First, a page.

When people talk about your writing they almost always bring up the boundary between fiction and nonfiction. Is this boundary important to you? How would you define it?

In some of my work that boundary has been permeable. I don’t care much about that as an issue, for me or for others, though I do care quite a lot about the truth-factor in my own work, if not the fact-factor. If there is such a thing as factual truth (there isn’t) (or maybe there is), the whole point of memoir is to be subjective, so it’s all irrelevant anyway and it’s hard enough to get the work done at all, without having to interrupt the process of not writing by thinking about what the work is. In fact, I would love the luxury of sitting back and deciding what to call something—fiction or nonfiction—besides unfinished.

In an interview for Switchback you said, “My past is light, though; I’ve written it into submission.” Can you explain what you meant? Does this still feel true?

I think it’s self-explanatory if you read the question the interviewer asked.

Why do you write?

I mostly don’t. I mostly teach, at my own school and at other schools. Right now I’m on a strangely-patterned bedspread in a small Texas town, with a computer on my lap and a continental breakfast on the table next to me. By that I mean American Continental: a styrofoam cereal bowl of Cheerios and a styrofoam cup of tea. The bedspread pattern is a jungle, blue-green fronds with tan coconuts interspersed. No monkeys, sadly. I have two hours before I need to shower up and go see the Texas college students, so I actually do have time to write, but I’d rather do this interview. And I just spent some of my interview time looking up Texas gun laws—I was afraid this was one of those states where people can bring their guns everywhere they go, like service dogs. I still don’t know, because I got bored trying to understand the doublespeak and the strange Wikipedia chart of what kind of gun is allowed where, etc. What’s a ‘long gun,’ for example, and a ‘black powder’ weapon? It all sounds more like re-enactment than enactment, which I guess is encouraging.

Before you wrote you studied painting. Are there any tools that you took from painting to use in writing?

First and foremost, I learned procrastination from my painting career. Also, how a story has to have layers of meaning. I remember once one of my teachers, during a critique, saying about a series of paintings I had made over a frantic weekend, big wild eleventh-hour-fueled things: “This looks like the product of one weekend of painting.” That was his entire critique and I still remember exactly the feeling of it—of having offered something that was all surface, no depth. A couple of us had a drink with him afterward, at the Foxhead in Iowa City, and he kindly bought me a beer and a basket of popcorn but never said another word about those paintings. It was the most valuable lesson I ever learned as a student, and therefore everything about it is amplified in my memory, from the turp-smelling sprung couch in the critique room to the layer of greasy fuzz on the Foxhead hanging lamps; everything, that is, but the paintings themselves. In the end, nobody could teach me how to paint, but John Dilg taught me something invaluable about art.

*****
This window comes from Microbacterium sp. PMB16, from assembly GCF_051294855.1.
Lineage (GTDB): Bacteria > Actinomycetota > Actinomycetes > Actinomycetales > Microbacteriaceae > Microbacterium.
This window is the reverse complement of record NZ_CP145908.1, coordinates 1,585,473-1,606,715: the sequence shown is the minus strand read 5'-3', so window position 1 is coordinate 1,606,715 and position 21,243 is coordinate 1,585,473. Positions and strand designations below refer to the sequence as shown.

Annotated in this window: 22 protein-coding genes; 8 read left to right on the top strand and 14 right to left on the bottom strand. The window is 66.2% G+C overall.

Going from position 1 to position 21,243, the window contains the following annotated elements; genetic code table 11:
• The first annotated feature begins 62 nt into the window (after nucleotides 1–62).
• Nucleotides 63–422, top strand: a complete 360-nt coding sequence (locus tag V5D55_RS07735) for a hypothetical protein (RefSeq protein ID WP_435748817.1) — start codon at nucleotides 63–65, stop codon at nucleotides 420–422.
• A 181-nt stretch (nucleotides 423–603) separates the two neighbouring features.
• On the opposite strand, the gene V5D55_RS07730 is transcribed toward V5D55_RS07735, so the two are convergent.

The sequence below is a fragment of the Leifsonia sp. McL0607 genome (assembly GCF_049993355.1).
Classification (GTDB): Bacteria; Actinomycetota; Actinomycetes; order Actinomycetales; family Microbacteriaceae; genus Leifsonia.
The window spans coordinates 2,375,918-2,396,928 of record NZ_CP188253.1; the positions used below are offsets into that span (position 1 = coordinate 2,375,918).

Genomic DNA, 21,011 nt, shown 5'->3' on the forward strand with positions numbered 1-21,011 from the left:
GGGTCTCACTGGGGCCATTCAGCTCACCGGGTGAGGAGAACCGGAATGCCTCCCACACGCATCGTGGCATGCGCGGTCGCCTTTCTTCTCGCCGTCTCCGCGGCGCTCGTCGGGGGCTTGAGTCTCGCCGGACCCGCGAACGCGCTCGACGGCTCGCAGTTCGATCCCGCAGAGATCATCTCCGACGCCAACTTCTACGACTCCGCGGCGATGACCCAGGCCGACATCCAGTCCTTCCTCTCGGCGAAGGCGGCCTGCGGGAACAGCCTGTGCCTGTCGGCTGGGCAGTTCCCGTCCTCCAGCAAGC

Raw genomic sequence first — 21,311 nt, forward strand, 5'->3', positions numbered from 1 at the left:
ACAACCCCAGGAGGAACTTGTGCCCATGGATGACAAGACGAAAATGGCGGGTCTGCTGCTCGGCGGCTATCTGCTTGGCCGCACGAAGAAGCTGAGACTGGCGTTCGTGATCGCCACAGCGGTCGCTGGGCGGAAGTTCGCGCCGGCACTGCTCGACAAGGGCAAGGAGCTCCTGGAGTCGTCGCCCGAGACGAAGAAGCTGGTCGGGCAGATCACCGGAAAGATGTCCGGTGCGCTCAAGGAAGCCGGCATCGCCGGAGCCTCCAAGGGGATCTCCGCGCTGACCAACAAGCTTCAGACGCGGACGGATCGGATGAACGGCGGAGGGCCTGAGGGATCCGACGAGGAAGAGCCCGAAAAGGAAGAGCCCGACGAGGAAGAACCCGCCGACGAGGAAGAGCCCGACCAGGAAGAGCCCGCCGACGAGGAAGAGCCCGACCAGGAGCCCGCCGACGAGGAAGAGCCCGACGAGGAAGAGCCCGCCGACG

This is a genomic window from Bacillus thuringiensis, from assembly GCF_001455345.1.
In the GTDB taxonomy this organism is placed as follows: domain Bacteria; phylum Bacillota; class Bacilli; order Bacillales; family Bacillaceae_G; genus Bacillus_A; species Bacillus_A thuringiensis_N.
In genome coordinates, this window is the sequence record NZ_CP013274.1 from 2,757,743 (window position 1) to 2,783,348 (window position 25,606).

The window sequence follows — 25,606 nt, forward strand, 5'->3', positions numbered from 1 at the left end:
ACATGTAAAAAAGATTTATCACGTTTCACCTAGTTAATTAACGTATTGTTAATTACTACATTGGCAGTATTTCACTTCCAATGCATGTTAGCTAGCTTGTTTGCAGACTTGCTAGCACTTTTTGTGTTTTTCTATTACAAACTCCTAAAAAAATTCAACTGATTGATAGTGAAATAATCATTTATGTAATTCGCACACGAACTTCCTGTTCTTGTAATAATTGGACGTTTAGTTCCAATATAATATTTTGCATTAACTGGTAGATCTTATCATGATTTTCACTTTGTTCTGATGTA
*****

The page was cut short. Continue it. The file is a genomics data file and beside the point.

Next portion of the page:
What do you hope your students learn from you?

That as a writer you have to notice everything, from the bars of hotel soap that are suspiciously Saran-wrapped to the sad lack of monkeys on the bed, to the way the Texas light at dusk is like steeping tea, an image taken from Christian Wiman’s “The Limit”. That metaphorical meaning is what separates art from the rest of writing. That it’s okay to not take it seriously, but if they don’t the most they will get for their trouble is a basket of popcorn. Which was stale.

Are there certain books that you pick up when you’re working on a new project? Or, are there particular authors or books that inspire you every time you read them?

There are certain short stories I read over and over, for the pleasure and the requisite pain. Just one example: I like Chekov’s “Gusev” for the singular, exalted moment when he twirls in his shroud to the bottom of the ocean and is unwrapped by a shark.

What are you working on now?

A narrow nonfiction book.

Author photo by Jennifer May Lores.

Jo Ann Beard is the author of The Boys of My Youth, a collection of autobiographical essays, and In Zanesville, a novel.

Heidi Sistare writes from her home in Portland, Maine, where she attended the Salt Institute for Documentary Studies. You can view her published work on her website: www.heidisistare.com.